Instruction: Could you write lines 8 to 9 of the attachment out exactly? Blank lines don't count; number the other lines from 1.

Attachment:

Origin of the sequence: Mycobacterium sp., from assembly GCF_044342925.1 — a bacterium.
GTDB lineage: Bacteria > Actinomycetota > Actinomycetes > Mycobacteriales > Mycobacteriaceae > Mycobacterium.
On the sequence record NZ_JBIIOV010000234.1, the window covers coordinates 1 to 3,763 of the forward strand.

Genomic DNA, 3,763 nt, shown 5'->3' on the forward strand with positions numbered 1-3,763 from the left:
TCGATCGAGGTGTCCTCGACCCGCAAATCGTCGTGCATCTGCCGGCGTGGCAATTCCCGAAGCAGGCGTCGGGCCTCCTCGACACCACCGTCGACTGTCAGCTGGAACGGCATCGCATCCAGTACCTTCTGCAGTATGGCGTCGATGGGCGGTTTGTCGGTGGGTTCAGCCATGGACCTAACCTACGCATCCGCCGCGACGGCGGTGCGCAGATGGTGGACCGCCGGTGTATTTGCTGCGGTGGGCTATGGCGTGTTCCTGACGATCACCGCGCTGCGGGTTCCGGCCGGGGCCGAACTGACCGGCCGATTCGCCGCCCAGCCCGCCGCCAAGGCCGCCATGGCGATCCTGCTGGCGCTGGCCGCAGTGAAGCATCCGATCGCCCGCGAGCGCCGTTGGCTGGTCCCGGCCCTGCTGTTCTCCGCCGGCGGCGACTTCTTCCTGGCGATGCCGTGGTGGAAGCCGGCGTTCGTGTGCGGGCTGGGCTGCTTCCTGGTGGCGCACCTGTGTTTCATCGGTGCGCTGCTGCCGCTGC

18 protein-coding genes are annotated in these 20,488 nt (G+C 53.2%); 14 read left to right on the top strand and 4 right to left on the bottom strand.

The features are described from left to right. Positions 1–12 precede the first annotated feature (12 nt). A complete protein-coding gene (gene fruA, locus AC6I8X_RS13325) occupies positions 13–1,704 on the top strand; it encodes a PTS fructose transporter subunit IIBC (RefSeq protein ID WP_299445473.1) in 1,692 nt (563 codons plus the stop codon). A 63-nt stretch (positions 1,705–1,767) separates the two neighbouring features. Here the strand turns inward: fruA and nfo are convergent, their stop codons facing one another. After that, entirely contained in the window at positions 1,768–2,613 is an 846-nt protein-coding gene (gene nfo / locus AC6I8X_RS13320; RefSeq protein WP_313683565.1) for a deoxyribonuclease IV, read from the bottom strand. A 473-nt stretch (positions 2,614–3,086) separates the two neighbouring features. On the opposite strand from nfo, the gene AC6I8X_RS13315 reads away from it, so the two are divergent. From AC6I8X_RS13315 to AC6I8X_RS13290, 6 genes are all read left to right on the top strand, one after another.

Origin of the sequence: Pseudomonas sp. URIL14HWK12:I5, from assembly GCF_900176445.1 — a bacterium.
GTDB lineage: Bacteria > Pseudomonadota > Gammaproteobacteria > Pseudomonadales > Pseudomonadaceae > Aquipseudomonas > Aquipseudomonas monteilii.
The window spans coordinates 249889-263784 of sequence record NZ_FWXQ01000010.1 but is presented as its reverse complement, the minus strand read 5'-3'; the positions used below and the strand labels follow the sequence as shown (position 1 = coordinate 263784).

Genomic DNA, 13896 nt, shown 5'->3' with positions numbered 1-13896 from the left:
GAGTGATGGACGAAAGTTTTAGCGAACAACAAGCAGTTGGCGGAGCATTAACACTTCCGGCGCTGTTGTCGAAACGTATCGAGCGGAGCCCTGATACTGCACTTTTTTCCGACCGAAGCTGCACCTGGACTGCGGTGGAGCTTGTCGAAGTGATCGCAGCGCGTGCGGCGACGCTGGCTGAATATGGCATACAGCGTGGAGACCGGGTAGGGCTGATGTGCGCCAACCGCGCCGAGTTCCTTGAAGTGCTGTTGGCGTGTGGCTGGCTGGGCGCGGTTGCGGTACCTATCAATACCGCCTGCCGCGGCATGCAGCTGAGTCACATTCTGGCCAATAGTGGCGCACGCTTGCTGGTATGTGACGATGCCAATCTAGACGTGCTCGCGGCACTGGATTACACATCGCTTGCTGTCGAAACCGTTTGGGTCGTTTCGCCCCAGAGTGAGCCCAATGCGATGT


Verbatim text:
Origin of the sequence: Pseudomonas sp. URIL14HWK12:I5, from assembly GCF_900176445.1 — a bacterium.
GTDB lineage: Bacteria > Pseudomonadota > Gammaproteobacteria > Pseudomonadales > Pseudomonadaceae > Aquipseudomonas > Aquipseudomonas monteilii.